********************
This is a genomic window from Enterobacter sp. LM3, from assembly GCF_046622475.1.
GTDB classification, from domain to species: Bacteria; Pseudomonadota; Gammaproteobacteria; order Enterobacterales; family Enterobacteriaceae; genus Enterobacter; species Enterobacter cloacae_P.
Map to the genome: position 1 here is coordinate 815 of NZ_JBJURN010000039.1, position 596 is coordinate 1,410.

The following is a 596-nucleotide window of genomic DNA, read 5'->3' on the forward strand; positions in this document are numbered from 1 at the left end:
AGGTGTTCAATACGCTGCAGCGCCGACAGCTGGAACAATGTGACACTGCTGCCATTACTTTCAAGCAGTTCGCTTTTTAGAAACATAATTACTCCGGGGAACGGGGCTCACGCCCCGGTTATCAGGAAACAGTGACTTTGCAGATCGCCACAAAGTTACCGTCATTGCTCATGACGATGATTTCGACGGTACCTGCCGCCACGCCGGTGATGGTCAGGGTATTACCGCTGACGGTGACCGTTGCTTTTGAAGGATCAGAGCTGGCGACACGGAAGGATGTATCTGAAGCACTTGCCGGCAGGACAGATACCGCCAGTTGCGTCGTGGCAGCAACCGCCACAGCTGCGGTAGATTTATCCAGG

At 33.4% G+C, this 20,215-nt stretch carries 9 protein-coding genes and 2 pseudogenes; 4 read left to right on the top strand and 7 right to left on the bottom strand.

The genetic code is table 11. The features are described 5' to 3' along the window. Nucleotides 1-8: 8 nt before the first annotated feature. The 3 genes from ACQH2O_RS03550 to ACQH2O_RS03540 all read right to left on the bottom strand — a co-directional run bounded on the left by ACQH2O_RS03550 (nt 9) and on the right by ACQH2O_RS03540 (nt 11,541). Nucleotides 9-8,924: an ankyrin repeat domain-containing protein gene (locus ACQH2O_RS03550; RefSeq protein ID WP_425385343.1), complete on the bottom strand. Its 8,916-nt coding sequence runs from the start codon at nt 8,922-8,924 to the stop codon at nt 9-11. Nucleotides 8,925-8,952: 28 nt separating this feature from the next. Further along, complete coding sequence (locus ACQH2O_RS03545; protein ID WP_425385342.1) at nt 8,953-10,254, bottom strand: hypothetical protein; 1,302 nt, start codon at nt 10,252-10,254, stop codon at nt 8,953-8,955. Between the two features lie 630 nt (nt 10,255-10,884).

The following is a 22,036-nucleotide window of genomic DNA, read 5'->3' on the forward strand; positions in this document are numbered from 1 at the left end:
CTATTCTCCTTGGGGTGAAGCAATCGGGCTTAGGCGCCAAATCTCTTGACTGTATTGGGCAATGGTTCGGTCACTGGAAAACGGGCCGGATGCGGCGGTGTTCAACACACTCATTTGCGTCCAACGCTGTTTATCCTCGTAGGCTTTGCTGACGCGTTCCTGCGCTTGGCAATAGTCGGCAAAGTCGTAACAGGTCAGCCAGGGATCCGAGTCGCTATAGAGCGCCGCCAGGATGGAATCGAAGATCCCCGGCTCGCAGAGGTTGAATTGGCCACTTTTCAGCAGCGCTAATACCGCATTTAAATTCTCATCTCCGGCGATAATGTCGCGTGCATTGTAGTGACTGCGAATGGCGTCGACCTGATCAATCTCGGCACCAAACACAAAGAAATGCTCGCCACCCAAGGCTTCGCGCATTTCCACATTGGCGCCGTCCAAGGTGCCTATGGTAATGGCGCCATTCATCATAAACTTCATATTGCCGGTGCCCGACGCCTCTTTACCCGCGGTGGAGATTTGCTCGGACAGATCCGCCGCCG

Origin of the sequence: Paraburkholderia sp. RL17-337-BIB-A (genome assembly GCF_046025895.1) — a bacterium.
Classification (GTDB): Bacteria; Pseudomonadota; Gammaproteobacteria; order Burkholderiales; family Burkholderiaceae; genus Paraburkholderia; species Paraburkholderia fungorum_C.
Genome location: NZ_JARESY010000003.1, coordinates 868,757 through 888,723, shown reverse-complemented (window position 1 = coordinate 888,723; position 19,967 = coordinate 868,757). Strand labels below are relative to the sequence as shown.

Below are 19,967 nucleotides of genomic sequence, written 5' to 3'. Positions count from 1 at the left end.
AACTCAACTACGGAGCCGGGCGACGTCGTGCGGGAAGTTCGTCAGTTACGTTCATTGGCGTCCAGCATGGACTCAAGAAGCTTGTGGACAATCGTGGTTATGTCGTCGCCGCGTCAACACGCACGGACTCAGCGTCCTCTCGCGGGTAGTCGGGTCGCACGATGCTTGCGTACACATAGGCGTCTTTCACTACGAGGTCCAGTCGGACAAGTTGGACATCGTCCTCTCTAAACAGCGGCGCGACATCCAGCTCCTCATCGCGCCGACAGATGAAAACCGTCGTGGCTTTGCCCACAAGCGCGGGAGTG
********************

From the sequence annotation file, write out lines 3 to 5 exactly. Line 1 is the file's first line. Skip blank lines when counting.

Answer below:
Map to the genome: position 1 here is coordinate 815 of NZ_JBJURN010000039.1, position 596 is coordinate 1,410.

The following is a 596-nucleotide window of genomic DNA, read 5'->3' on the forward strand; positions in this document are numbered from 1 at the left end:
AGGTGTTCAATACGCTGCAGCGCCGACAGCTGGAACAATGTGACACTGCTGCCATTACTTTCAAGCAGTTCGCTTTTTAGAAACATAATTACTCCGGGGAACGGGGCTCACGCCCCGGTTATCAGGAAACAGTGACTTTGCAGATCGCCACAAAGTTACCGTCATTGCTCATGACGATGATTTCGACGGTACCTGCCGCCACGCCGGTGATGGTCAGGGTATTACCGCTGACGGTGACCGTTGCTTTTGAAGGATCAGAGCTGGCGACACGGAAGGATGTATCTGAAGCACTTGCCGGCAGGACAGATACCGCCAGTTGCGTCGTGGCAGCAACCGCCACAGCTGCGGTAGATTTATCCAGG